Vrindavan, 2017.04.04 (VT): On March 24th, professor John Stratton Hawley from Columbia University spoke at the JIVA Institute in Vrindavan. He is one of the foremost scholars on Hinduism in the USA, who specializes in the devotional traditions of North India, especially Surdas.
After studying world religions at Harvard University in the 1970s, Hawley did extensive research in India. Fifteen books and many scholarly articles followed, and he has won a number of prestigious awards for his work.
In 2015, Hawley published Sur’s Ocean: Poems from the Early Tradition, and this book was at the center of his talk at JIVA. Written in association with Kenneth Bryant, Sur’s Ocean contains the 433 pads (poems or songs) that appear in the earliest Surdas manuscripts. The original Braj Bhasha text of each pad, reconstructed from the ancient texts by Bryant, appears facing its translation, exquisitely composed by Hawley.
Professor Hawley shared with us how, beginning forty years ago in Vrindavan, he attempted to find all the oldest Surdas manuscripts dated before the end of the 17th century. To do so, he traveled to every library protecting the manuscript heritage of India. He can’t claim to have seen every manuscript, he says, but it would be surprising if there were any very old Surdas manuscripts still undiscovered.
Because of Rajasthan’s dry, hot climate, the oldest manuscripts are still preserved there. We heard a wonderful story from Professor Hawley about how Kenneth Bryant, with the help of a great scholar of the Jaipur royal family, Gopal Narayan Bahura, was able to access the oldest known edition of Surdas poems.
The manuscript is dated 1582 CE and is based on three even older collections. When Prince Charles visited Jaipur to play polo with the Raja, Bahura ji gently persuaded the Raja to show Prince Charles his manuscript collection. Thus the Surdas manuscript was brought out and they were able to have it photographed. More than 200 of the current publication’s poems are from this manuscript.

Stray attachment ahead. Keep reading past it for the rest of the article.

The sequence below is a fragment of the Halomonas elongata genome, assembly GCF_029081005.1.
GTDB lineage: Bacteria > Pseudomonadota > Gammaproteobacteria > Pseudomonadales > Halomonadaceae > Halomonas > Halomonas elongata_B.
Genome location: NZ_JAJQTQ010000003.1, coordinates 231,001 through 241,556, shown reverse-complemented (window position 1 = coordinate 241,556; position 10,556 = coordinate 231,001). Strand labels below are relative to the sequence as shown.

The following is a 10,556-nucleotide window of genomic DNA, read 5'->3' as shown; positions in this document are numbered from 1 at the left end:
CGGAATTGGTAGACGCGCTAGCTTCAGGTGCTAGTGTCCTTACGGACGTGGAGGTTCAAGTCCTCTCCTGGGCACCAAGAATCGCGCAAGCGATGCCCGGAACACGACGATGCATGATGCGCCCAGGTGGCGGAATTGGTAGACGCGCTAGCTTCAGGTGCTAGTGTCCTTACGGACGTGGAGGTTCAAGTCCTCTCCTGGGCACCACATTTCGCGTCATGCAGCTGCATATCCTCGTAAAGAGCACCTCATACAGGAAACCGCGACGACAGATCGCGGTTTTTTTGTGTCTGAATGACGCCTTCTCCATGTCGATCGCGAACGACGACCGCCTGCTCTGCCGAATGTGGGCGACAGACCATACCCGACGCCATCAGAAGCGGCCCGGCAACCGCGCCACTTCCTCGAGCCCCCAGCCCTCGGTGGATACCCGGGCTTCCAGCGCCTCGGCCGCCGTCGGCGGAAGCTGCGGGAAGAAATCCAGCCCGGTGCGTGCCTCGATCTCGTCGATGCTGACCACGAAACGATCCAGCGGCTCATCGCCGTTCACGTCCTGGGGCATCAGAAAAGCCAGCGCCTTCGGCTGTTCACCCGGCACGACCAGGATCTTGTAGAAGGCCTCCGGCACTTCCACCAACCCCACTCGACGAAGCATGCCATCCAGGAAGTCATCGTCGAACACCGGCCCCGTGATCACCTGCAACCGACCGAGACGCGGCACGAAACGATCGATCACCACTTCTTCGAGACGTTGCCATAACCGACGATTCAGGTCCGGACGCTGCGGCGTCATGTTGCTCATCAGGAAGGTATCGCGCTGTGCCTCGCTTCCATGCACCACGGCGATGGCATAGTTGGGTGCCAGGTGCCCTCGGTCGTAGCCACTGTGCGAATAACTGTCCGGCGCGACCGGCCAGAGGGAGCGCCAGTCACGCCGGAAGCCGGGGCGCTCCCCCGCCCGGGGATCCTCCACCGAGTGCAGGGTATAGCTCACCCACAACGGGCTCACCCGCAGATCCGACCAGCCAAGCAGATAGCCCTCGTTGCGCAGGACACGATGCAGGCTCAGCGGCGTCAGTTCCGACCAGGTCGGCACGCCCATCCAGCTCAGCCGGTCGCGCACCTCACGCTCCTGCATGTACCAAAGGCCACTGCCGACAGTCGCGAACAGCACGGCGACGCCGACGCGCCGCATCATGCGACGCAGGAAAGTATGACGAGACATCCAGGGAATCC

Professor Hawley encouraged us to nourish our understanding of who Surdas was by examining all the various accounts of his life. He also challenged some of the cherished notions about Surdas, which are not consistent throughout the available literature.
Many accounts of Surdas’s life were compared by Hawley in his talk. For example, the Pushti Marg scripture 84 Vaishnavan ki Varta portrays Surdas as a disciple of Vallabhacharya. But Hawley had his doubts about this as another important work, Nabhadasji’s Bhakt Maal, does not tell of such a connection. Moreover, the Bhakt Maal makes no mention of Surdas’s being blind. But regardless of these details, something vital remained constant through every portrayal: that Surdas was a great devotee of Shri Krishna, and that he wrote extraordinary poetry for his beloved Lord.
Professor Hawley also showed us the popular, modern portrayal of Surdas and contrasted it with the first known artistic representations that were found in the old manuscripts. The modern painting portrayed Surdas as an elderly, emaciated man, blind and dressed in rags, playing an ektara. But in the oldest painting, dated to 1660-1670 CE, Surdas appeared to be young and well-dressed, and without any musical instruments. But interestingly, he does seem to be blind.